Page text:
by gstoddart (321705) on Thursday February 14, 2013 @12:26PM (#42896357) Homepage

    OK, not really.

    For starters, I can't imagine it being easy to make a tablet you can open up and make changes to.

    And then every manufacturer would rather you replace the device when it breaks or needs upgrading. And if they can get you locked into their software, even better.

    Companies don't really care about consumers rights, and they never will. They're only in it to make profit -- I don't care who the vendor is, they'll all do it.

    Microsoft, Apple, and even Google since they're trying to drive everything you do to the things that make them money and make sure you have to keep buying their stuff.

  • Brave New World (Score:5, Insightful)

    by dkleinsc (563838) on Thursday February 14, 2013 @12:27PM (#42896361) Homepage

    "Ending is better than mending. The more stitches, the less riches."
    -Aldous Huxley

    Of course a consumer society isn't supposed to have anything that can be repaired by a normal human being. If you want anything, you're supposed to cough up your hard-earned cash to your corporate overlords.

  • Link o iFixit (Score:5, Informative)

    by Leafheart (1120885) on Thursday February 14, 2013 @12:28PM (#42896375)
    Really guys, the summary is copied from the first paragraph on the wired article, which has the link to the iFixt teardown, was it that difficult to keep the link? http://www.ifixit.com/Teardown/Microsoft+Surface+Pro+Teardown/12842/ [ifixit.com]
  • High volume consumer devices have been not-repairable for years. If it fails during warranty, you get a new or "refurbished" unit for free. If it fails outside of warranty you may get a new or "refurbished" unit at lower than list price. Or you may not.

    Short of sliding it off the table onto a concrete floor at Starbucks, the failure rate on these should be vanishingly small.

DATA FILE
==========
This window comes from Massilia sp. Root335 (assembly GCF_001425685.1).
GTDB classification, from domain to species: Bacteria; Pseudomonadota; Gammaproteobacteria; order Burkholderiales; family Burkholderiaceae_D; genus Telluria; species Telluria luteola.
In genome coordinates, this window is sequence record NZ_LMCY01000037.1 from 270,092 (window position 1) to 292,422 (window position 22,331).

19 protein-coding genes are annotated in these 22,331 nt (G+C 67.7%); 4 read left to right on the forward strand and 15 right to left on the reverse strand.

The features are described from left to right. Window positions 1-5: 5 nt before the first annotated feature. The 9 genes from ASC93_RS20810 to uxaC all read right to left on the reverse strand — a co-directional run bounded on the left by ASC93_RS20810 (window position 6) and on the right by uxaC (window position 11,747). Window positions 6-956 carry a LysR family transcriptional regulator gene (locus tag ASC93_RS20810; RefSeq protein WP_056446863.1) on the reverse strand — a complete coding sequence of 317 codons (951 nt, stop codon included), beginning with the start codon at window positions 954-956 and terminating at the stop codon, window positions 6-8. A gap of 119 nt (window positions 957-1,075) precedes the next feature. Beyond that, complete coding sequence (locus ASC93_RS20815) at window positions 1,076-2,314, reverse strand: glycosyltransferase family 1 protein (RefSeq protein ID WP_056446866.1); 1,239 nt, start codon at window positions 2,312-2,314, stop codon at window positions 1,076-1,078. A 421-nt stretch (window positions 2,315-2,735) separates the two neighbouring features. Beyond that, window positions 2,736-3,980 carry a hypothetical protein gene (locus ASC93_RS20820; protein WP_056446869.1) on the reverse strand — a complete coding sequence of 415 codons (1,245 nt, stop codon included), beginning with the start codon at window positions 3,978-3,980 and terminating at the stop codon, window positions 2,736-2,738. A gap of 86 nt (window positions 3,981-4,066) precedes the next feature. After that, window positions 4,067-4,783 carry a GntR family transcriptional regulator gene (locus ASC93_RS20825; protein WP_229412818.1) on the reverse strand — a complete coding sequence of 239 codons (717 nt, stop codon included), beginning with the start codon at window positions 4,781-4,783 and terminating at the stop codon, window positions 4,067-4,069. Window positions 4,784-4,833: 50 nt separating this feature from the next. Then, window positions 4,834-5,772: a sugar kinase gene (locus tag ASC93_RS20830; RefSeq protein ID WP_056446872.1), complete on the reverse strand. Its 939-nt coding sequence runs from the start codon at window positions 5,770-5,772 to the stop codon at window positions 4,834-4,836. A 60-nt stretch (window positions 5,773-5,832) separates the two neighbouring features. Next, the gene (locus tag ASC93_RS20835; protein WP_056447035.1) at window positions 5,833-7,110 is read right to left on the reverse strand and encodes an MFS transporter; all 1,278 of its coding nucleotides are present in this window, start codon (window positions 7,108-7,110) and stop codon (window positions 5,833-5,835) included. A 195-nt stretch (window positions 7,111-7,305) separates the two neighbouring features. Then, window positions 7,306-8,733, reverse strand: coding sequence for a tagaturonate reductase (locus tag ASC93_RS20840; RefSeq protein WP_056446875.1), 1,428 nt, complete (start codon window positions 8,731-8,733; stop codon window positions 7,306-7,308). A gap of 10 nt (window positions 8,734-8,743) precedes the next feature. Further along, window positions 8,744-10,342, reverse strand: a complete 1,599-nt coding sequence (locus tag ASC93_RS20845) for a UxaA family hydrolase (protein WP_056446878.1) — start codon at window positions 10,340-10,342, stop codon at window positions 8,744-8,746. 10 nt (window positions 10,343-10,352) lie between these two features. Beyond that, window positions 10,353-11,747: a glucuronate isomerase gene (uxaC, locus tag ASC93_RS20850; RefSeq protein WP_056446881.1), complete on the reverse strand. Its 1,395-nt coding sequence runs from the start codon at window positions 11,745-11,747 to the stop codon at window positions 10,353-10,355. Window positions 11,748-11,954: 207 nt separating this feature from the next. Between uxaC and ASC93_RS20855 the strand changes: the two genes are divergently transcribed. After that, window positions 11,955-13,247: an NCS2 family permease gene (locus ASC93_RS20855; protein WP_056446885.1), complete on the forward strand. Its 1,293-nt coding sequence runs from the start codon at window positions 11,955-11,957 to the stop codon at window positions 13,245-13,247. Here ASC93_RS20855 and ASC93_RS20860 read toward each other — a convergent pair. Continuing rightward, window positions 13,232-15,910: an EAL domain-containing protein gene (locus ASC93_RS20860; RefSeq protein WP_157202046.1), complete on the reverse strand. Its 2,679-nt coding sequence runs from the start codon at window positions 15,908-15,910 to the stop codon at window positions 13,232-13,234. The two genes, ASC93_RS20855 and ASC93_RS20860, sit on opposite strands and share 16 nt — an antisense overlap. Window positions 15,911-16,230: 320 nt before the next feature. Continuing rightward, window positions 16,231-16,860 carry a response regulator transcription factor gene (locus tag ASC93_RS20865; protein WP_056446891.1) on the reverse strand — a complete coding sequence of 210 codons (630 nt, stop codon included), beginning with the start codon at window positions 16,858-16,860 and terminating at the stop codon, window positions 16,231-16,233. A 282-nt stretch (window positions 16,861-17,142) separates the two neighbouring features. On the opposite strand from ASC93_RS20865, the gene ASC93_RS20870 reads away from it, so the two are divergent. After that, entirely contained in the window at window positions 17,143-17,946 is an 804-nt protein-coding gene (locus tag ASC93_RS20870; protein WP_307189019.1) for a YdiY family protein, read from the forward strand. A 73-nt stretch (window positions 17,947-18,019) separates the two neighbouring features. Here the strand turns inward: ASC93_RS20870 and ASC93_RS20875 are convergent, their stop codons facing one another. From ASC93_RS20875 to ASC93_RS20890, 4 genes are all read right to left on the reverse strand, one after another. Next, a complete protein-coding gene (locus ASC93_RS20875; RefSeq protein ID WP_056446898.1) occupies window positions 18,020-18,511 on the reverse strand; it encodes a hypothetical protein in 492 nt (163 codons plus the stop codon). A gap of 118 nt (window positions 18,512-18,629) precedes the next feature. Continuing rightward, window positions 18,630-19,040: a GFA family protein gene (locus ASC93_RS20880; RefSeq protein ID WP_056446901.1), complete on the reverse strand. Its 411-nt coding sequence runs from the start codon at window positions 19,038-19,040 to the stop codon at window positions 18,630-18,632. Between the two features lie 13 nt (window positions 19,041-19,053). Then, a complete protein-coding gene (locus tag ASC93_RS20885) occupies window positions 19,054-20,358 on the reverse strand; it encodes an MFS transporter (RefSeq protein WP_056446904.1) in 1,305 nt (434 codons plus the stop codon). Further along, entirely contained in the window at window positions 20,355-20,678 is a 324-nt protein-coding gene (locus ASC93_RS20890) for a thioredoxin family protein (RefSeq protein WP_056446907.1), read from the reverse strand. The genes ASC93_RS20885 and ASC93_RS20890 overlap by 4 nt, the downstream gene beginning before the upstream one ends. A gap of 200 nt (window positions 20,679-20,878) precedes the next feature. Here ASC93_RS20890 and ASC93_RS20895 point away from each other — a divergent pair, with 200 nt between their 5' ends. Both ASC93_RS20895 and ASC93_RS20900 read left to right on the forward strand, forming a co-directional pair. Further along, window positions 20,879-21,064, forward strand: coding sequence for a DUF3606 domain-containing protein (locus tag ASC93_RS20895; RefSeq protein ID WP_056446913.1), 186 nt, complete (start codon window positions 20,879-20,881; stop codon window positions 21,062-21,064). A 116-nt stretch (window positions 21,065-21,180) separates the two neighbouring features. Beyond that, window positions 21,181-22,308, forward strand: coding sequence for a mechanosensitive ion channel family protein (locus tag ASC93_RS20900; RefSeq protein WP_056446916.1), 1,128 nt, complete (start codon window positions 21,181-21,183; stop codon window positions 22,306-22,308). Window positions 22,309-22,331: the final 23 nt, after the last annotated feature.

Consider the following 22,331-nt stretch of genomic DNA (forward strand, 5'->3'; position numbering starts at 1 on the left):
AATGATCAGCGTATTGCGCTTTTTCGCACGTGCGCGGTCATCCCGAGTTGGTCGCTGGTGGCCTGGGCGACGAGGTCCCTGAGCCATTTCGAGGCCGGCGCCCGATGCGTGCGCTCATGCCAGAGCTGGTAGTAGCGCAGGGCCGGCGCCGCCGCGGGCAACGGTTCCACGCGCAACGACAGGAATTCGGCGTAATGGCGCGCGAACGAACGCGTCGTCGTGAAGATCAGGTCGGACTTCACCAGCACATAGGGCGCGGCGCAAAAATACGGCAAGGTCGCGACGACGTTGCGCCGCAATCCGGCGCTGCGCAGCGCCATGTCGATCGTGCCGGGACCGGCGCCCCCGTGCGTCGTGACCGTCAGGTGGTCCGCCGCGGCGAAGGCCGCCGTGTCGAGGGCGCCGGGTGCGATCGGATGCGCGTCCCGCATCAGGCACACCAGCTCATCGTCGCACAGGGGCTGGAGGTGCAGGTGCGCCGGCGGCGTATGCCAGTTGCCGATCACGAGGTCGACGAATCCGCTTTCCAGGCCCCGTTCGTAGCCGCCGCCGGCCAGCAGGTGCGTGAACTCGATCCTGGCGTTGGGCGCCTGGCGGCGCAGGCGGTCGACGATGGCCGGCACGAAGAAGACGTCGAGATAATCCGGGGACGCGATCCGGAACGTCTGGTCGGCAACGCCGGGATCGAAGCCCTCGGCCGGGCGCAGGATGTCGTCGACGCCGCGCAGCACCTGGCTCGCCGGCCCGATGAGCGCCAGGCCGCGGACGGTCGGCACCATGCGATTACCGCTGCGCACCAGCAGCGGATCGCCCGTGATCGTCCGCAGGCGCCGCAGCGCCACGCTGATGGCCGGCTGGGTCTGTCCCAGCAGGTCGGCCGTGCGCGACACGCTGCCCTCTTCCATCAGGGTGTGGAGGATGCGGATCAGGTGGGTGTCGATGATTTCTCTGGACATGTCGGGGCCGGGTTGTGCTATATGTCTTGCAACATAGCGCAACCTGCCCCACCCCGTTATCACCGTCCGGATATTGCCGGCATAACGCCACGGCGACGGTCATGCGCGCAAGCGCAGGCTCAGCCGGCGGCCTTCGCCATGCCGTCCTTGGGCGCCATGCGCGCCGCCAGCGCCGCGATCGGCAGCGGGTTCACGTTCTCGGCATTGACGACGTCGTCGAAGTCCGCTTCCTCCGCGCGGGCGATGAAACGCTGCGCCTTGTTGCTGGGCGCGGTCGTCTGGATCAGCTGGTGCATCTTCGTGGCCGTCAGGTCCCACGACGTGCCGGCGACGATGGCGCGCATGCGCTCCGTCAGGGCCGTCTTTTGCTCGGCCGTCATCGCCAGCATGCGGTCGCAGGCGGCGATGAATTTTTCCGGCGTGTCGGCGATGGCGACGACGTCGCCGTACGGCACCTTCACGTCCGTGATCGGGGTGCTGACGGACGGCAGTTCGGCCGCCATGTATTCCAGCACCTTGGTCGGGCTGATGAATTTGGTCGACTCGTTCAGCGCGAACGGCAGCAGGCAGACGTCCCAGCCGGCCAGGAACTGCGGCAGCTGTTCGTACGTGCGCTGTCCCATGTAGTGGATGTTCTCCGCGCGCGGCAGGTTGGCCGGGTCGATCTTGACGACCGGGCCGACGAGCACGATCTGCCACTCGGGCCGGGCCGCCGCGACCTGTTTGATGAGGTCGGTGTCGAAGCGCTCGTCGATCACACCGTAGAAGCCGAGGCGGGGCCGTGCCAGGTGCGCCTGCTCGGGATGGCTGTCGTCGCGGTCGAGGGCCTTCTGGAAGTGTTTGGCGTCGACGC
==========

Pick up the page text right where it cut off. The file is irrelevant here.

If you're really worried, you can "Protect your Surface with a 2-year extended warranty and technical support service." for $99. Best B

    • by mister_playboy (1474163) on Thursday February 14, 2013 @12:44PM (#42896595)

      Best Buy will sell you a "Product Replacement Plan" for a price.

      When the BB cashier offers a warranty plan, I like to respond by saying I don't think the company will still exist in 2 years... :)

  • by Missing.Matter (1845576) on Thursday February 14, 2013 @12:35PM (#42896469)
    There's a direct trade-off between thinness/weight and repairability. As it stands the device is already being heavily criticized for being just 0.5" thick and weighing 2 lbs. To get it even at that point, apparently glue had to be used in place of a lot of fasteners that make repairing easy. Now I expect we'll see the same people criticizing it for weight/thickness also criticizing it for not having a removable battery, hard drive, and memory, all of which add weight/thickness. Dell's Latitude 10 comes in fixed and removable battery configurations, the later weighs 0.04 lbs more. Keep in mind while it's not much, the margin between Surface and its closet competitors like iPad are 0.1" thickness and 0.5 lbs, so every bit counts.

    So like everything there's a choice. Do you want a core i5 processor or do you want a long battery life? Do you want a super thin machine, or do you want an easy to repair machine?
  • Let's be realistic. Tablets and phones are pretty much assumed *NOT* to have any user serviceable parts in them. Hell, even laptops -- I don't recall these ever being held to that standard and they had a much better chance of ever getting user-upgradable CPU/RAM/Harddrive features. Most people could never take the damn things apart to upgrade them anyway. It's only been the recent last 8 years or so the Dell has removable plates next to the ram -- the CPU has always been buried. So stop with all the arm

  • The iPad 2 Smart Cover [ifixit.com], the only thing to score lower at a pitiful 0 out of 10! </joke>

  • by the computer guy nex (916959) on Thursday February 14, 2013 @12:45PM (#42896601)
    To make a tablet that can be easily repairable and upgradable, you are making concessions on the size and weight of the product.

    Fact is the majority of consumers couldn't repair their tablet even if it scored '10 of 10'. Given the choice, they would choose the thinner and lighter product every time.
  • The "unrepairable" Surface Pro (that Microsoft is aiming at business) is symbolic of an unfortunate trend in Corporate IT budgeting towards thinking of user devices as "burned money" with little or no long term benefit. While conventional laptops retain some value beyond the current quarter and a certain level of repair costs can be budgeted towards them, devices like the Surface Pro turn budgeting of such estimated costs into a total crap shoot.